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Hand-to-hand weapons aren't the best choice. If the zombie-disease is spread by saliva (bites), it's probably also spread by blood. If you hack a zombie apart with a sword, it will spray its blood everywhere. You get that in any open wound, or even your eye, and you're a zombie.
Bow and arrow would be better, as it has both range and unlimited ammo (you can recover the arrows)
I love the link. But, as for the argument, hard books are better for now. E-book technology is still in infancy, and while there's no reason it shouldn't improve, there are still downfalls.
First, eBooks are the epitome of "putting all your eggs in one basket". If something happens to your device, it gets hacked, lost, broken, stolen, etc., you've lost all your books. Not so with real books.
Second, along the same lines. If the eBook device screen is damaged, but not enough to get a Warranty repair, then every single page of every single book you have is also damaged. If you rip/mark a real book page, it's only one page of hundreds or even thousands.
Third. This is more of an opinion, but there's nothing quite as satisfying as turning that final page, or watching your progress eat through a large book. Sure, there are percentage bars on Kindle (at least), but it's not the same.
Fourth. Also along those same lines. It's easier to find quotes in real books, as you know generally where the quote was in the book. On eReaders, you can't flip pages nearly as fast as in real life to search. Also, due to the convenient font size changes available, pages look different every time on eReaders.
That's my opinion. I'll admit, eBooks are much better for people who travel frequently (multiple times a month, or even a week), as they don't have to carry a library around with them if they need to read. Also, text formats offer the advantage of string searching, allowing for quick look-ups if you know a direct or partial quote.
But, to me, those advantages do not outweigh the disadvantages they have over real books.
Keeping on-task with said present distractions are part of the process of becoming a competent adult. You can't just take out homework because it doesn't apply to the work ethic of our students. Students need to change their work ethic to apply to the real world.
I personally don't want to time travel, due to the mind-bending implications. (You go back in time to kill Hitler, and it works. Then, in the alternate now, Hitler did't kill people, and thus, you wouldn't go back in time to kill him....)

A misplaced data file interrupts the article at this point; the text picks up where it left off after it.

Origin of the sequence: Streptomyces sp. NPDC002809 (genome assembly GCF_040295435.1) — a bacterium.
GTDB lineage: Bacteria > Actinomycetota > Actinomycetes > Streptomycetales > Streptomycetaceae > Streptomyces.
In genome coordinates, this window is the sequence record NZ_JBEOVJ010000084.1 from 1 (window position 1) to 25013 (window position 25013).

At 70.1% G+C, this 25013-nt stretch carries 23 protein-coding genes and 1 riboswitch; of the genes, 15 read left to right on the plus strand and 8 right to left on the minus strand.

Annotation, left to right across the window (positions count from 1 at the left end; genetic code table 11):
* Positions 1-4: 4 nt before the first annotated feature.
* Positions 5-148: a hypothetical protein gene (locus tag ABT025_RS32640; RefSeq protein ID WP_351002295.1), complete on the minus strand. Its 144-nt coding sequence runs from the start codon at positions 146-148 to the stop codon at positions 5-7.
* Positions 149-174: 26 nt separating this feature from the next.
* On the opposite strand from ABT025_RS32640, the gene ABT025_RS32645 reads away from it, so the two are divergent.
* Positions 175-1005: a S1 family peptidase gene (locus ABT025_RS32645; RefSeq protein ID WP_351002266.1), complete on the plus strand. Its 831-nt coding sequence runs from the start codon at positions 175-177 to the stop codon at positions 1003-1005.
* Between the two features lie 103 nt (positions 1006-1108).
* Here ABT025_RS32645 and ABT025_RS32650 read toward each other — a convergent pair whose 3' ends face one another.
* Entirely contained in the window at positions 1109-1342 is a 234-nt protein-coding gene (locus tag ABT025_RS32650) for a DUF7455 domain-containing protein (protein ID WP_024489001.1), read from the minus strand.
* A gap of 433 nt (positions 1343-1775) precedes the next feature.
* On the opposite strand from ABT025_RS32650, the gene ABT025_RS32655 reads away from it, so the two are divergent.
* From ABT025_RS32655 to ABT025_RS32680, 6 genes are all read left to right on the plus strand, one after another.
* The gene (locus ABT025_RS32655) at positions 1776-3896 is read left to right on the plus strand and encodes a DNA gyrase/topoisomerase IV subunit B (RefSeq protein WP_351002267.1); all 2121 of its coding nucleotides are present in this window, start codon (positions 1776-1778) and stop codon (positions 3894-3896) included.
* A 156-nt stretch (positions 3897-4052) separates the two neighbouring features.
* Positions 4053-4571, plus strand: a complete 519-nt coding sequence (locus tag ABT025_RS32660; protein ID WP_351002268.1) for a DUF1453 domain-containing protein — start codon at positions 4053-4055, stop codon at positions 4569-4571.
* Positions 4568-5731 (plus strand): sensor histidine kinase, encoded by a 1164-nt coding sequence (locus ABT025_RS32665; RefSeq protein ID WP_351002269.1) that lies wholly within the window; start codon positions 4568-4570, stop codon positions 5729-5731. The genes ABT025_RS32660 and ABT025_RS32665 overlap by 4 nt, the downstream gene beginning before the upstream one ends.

If you want a long-living pet, get a turtle or a parrot. The turtle will definitely outlive you, while the parrot will give you a run for your money.
"However, no one knows the day or hour when these things will happen, not even the angels in heaven or the Son himself. Only the Father knows."
--Matthew 24:36 (NLT)
However much calculations anybody does, you cannot figure our the day of the Advent. Also, the idea of a 'secret rapture' is refuted by the Bible:
"For as the lightning flashes in the east and shines to the west, so it will be when the Son of Man comes."
--Matthew 24:27 (NLT)
"Look! He comes with the clouds of heaven. And everyone will see him"
--Revelation 1:7 (NLT)
"Then I saw heaven opened, and a white horse was standing there.... He wore a robe dipped in blood, and his title was the Word of God.... From his mouth came a sharp sword to strike down the nations.... On his robe at his thigh was written this title: King of all kings and Lord of all lords.... Then I saw the beast and the kings of the world and their armies gathered together to fight against the one sitting on the horse and his army.... Their entire army was killed by the sharp sword that came from the mouth of the one riding the white horse."
--Revelation 19:11-21 (NLT)
The first two refute the 'secret' rapture. The third shows that Jesus Himself will come down to finish everything. No rapture, and the Advent certainly won't be a secret.
Now, to pre-refute future arguments, here's another quote:
"People didn't realize what was going to happen until the flood came and swept them all away. That is the way it will be when the Son of Man comes.
"Two men will be working together in the field; one will be taken, the other left. Two women will be grinding flour at the mill; one will be taken, the other left."
This isn't the rapture. It's equating the Advent with the Flood. Nobody knew when it was going to happen, and the Flood surprised everyone. Jesus is saying it'll be the same with the Advent: you're working in a field and, all of the sudden, Jesus is here.
That town is literally in the middle of nowhere, half of it on a swamp, the other half on the Bering Sea. It's cold all year long, and most likely freezes every night.
Unless zombies (or anyone else, for that matter) have antifreeze in their blood, there's no way they'd reach Kotzebue via walking.